Between December 2007 and December 2015, 386 sex trafficking cases out of Mexico were reported to the NHTRC* and approximately 2,000 victims were identified. But this only scratches the surface.
Thousands of women and girls from Mexico are forced into an underground sex economy in both Mexico and the United States. Traffickers can be powerful criminal networks or individuals, like employers, romantic partners, or coyotes. Some victims may be trafficked by their own families.
The women are often economically vulnerable and recruited through false promises of jobs, love, and a better life in the United States. After they have been transported to the the U.S., however, their traffickers force them to engage in commercial sex in residential brothels, cantinas, dancing bars, and through escort services.
Many victims are vulnerable because they may not speak the language, might not have access to a legal passport or work permit and often lack financial resources. Their traffickers control them through threats to themselves or their families, deception, intimidation, and debt bondage. Without resources and living in fear, these women and girls are trapped.
Read this case and you’ll understand
In January of 2015, a man from Mexico was charged for his role in operating a sex trafficking ring in southern Florida. This organization was not just your average band of criminals; it was a family-run operation. The defendant was just one of 16 defendants, including six family members, who have been convicted of participating in the same crime, with court dates stretching back to 1998.
According to federal prosecutors, Rafael Alberto Cadena-Sosa admitted that he, along with other family members, tricked women and girls—some as young as 14—into coming to the United States using false promises of legitimate jobs. The Cadena family illegally smuggled women and girls into the U.S., and afterwards forced them to engage in commercial sex in order to pay off a debt that the family imposed. The Cadenas used brutal physical force and violence, sexual assaults, and threatened death and bodily harm to the victims and their families if they did not cooperate. The victims were forced to have sex for money 12 hours a day, six days a week, and had to give all of the money to the traffickers in order to pay off the supposed smuggling fee that the traffickers had imposed. If a victim tried to run away, Cadena-Sosa and other family members would search for her and subject her to beatings and rapes when she was found.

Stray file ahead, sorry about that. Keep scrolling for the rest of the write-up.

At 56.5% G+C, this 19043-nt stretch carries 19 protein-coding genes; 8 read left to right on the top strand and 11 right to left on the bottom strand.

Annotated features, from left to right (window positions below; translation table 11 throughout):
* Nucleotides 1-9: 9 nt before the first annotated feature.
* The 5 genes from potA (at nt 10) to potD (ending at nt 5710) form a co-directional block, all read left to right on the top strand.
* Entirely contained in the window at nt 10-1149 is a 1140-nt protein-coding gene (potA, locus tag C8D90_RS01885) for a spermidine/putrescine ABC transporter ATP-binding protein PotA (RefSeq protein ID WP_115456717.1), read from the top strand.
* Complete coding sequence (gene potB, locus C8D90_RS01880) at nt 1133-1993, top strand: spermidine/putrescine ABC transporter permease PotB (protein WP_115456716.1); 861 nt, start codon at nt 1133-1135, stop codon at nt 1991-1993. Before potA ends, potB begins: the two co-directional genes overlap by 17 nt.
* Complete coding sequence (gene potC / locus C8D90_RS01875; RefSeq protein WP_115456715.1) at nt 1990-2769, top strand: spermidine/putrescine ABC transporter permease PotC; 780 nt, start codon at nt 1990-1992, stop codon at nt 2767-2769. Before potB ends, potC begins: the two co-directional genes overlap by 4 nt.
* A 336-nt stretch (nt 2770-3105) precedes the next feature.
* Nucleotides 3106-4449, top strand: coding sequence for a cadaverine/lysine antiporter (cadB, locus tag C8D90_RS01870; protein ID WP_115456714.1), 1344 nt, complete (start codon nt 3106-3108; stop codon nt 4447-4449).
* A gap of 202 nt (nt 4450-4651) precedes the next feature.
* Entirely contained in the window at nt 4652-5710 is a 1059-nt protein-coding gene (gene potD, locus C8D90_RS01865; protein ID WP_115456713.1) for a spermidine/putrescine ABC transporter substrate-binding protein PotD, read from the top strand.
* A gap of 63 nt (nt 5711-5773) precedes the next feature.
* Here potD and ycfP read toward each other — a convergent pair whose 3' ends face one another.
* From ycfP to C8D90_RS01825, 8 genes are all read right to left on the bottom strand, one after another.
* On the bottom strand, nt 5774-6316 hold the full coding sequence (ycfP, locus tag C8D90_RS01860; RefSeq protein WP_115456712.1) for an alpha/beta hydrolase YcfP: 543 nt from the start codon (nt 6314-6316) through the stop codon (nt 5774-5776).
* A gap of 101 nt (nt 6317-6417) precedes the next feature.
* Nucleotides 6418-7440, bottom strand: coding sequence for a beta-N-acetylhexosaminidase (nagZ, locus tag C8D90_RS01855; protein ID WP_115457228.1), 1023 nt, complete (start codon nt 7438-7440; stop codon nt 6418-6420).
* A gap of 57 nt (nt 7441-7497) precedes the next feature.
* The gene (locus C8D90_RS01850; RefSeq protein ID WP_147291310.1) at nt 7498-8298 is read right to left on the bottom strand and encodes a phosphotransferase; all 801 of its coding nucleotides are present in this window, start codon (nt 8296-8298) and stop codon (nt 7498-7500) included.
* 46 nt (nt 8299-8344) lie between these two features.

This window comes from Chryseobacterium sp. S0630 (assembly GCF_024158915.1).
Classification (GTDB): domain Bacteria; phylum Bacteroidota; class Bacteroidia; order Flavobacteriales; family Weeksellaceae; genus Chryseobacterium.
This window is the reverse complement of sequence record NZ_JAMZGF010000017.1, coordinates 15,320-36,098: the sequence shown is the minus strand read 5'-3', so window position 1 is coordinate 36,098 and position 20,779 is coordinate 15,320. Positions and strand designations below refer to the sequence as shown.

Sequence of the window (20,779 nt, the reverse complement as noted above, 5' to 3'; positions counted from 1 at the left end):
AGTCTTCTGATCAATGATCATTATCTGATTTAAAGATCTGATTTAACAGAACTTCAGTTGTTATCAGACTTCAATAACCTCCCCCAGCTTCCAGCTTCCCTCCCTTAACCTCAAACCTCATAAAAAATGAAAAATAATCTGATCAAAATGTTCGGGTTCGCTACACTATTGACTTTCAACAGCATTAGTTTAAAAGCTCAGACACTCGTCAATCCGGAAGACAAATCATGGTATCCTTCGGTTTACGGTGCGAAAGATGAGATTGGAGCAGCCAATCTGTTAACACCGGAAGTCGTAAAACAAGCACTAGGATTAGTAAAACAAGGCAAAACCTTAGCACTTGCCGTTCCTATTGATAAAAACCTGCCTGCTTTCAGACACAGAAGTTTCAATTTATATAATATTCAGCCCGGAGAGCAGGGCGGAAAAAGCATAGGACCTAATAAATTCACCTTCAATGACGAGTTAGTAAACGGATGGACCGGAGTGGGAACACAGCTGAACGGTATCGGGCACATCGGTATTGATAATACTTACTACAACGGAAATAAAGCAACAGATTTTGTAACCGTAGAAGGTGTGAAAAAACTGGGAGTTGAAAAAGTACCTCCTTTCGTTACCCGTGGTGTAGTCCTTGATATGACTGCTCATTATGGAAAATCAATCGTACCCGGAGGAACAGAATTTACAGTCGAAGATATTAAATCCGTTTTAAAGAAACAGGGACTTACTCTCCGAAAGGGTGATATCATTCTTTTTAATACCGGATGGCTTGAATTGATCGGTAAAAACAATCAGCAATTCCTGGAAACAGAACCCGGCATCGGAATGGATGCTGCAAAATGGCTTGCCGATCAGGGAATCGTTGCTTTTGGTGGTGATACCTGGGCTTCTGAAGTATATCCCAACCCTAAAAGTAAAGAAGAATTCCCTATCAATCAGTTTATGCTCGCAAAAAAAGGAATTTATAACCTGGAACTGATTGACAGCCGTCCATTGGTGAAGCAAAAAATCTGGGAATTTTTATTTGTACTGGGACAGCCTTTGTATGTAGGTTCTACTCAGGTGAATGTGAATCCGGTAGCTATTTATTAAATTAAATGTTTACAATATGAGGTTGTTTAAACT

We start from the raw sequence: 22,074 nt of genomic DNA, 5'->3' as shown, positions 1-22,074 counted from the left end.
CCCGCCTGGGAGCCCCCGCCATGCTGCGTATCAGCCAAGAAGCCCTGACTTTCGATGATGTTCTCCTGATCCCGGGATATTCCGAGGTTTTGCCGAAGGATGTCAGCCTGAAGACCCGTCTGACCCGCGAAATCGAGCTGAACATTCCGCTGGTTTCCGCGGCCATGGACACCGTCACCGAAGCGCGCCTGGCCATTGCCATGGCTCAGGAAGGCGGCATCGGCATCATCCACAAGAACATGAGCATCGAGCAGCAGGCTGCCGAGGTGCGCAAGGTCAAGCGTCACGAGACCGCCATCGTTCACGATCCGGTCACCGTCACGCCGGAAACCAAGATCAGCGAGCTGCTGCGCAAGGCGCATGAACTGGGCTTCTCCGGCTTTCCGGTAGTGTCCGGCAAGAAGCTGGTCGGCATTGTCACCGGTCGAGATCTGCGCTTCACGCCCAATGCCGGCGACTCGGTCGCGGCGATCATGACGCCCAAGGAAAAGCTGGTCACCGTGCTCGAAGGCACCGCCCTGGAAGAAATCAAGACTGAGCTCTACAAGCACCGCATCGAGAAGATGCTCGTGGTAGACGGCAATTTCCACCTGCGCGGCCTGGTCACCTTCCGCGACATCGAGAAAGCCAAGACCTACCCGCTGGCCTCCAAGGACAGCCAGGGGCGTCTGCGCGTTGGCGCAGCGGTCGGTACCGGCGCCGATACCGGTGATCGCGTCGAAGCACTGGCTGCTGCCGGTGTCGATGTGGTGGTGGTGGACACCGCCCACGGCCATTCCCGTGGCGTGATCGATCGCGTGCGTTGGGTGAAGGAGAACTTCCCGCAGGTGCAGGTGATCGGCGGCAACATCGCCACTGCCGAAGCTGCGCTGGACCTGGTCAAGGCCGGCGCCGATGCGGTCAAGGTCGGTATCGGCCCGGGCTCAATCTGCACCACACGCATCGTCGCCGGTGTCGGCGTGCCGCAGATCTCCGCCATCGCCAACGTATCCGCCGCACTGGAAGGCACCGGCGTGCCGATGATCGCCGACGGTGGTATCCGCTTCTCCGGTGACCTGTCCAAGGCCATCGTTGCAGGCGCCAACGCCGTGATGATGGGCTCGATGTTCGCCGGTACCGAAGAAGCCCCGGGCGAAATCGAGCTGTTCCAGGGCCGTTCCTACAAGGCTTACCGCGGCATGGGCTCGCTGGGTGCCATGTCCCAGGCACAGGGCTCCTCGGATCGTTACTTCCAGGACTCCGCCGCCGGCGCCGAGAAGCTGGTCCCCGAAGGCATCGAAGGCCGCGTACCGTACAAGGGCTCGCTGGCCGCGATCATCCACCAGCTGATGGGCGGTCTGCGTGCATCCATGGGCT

Cadena-Sosa, was sentenced to 15 years in prison and was ordered to pay $1,261,563 in restitution to 16 different victims.
So, why should this be a top priority?
All forms of human trafficking are horrendous. And these situations are appallingly cruel. Traffickers prey on innocent women and girls who are in search of what many of us seek: a better life. The number of times these victims are forced to have sex on a daily basis reaches an excruciating and torturous volume. And the methods of control are exceptionally severe and violent. The victims are robbed of their freedom, and continually face immense amounts of physical and emotional trauma.
“No human being should have to endure the violence and brutality these young women and girls suffered at at the hands of the Cadena organization,” said Acting Assistant Attorney General Vanita Gupta for the Civil Rights Division of the U.S. Department of Justice (DOJ).
Unfortunately, the Cadenas are not the only sex traffickers who have lured vulnerable Mexican women and girls and enslaved them in the United States. Cadena-Sosa was prosecuted by the Human Trafficking Prosecution Unit (HTPU) as part of a Bilateral Human Trafficking Enforcement, a partnership between the U.S. DOJ and Department of Homeland Security and Mexican law enforcement that began in 2009. As of May 2015, 170 defendants like Cadena-Sosa have been prosecuted in U.S. federal court and 200 victims have been rescued.
That’s why we’re working to eradicate these networks. We’re developing comprehensive and data-driven strategies that will disrupt the circumstances that allow these criminals to operate, while simultaneously building up effective services for survivors on both sides of the border.
*The NHTRC is now the U.S. National Human Trafficking Hotline.
Photo credit: Gary J. Wood / Flickr